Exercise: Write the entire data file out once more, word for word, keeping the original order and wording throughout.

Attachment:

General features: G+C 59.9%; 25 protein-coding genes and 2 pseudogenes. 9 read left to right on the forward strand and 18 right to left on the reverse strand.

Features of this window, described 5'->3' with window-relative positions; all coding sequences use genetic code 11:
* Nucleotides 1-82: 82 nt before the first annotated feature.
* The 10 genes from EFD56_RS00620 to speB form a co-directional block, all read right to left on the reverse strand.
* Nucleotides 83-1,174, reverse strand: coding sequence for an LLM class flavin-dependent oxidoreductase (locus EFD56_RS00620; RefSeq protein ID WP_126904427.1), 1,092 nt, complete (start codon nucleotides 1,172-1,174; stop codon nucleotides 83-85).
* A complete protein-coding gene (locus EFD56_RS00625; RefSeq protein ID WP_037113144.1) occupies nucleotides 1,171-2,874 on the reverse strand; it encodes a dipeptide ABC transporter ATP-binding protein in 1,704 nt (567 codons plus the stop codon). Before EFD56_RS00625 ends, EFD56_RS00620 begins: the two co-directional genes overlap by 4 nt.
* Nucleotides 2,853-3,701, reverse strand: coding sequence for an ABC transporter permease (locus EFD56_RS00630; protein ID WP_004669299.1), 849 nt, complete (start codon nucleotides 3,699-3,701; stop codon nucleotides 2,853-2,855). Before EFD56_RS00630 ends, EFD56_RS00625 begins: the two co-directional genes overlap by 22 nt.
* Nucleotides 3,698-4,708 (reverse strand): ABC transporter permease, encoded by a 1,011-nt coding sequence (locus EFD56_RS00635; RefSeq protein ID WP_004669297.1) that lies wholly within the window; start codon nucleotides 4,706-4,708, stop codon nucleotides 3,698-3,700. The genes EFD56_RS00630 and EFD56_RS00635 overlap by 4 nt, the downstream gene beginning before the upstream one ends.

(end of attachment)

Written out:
General features: G+C 59.9%; 25 protein-coding genes and 2 pseudogenes. 9 read left to right on the forward strand and 18 right to left on the reverse strand.

Features of this window, described 5'->3' with window-relative positions; all coding sequences use genetic code 11:
* Nucleotides 1-82: 82 nt before the first annotated feature.
* The 10 genes from EFD56_RS00620 to speB form a co-directional block, all read right to left on the reverse strand.
* Nucleotides 83-1,174, reverse strand: coding sequence for an LLM class flavin-dependent oxidoreductase (locus EFD56_RS00620; RefSeq protein ID WP_126904427.1), 1,092 nt, complete (start codon nucleotides 1,172-1,174; stop codon nucleotides 83-85).
* A complete protein-coding gene (locus EFD56_RS00625; RefSeq protein ID WP_037113144.1) occupies nucleotides 1,171-2,874 on the reverse strand; it encodes a dipeptide ABC transporter ATP-binding protein in 1,704 nt (567 codons plus the stop codon). Before EFD56_RS00625 ends, EFD56_RS00620 begins: the two co-directional genes overlap by 4 nt.
* Nucleotides 2,853-3,701, reverse strand: coding sequence for an ABC transporter permease (locus EFD56_RS00630; protein ID WP_004669299.1), 849 nt, complete (start codon nucleotides 3,699-3,701; stop codon nucleotides 2,853-2,855). Before EFD56_RS00630 ends, EFD56_RS00625 begins: the two co-directional genes overlap by 22 nt.
* Nucleotides 3,698-4,708 (reverse strand): ABC transporter permease, encoded by a 1,011-nt coding sequence (locus EFD56_RS00635; RefSeq protein ID WP_004669297.1) that lies wholly within the window; start codon nucleotides 4,706-4,708, stop codon nucleotides 3,698-3,700. The genes EFD56_RS00630 and EFD56_RS00635 overlap by 4 nt, the downstream gene beginning before the upstream one ends.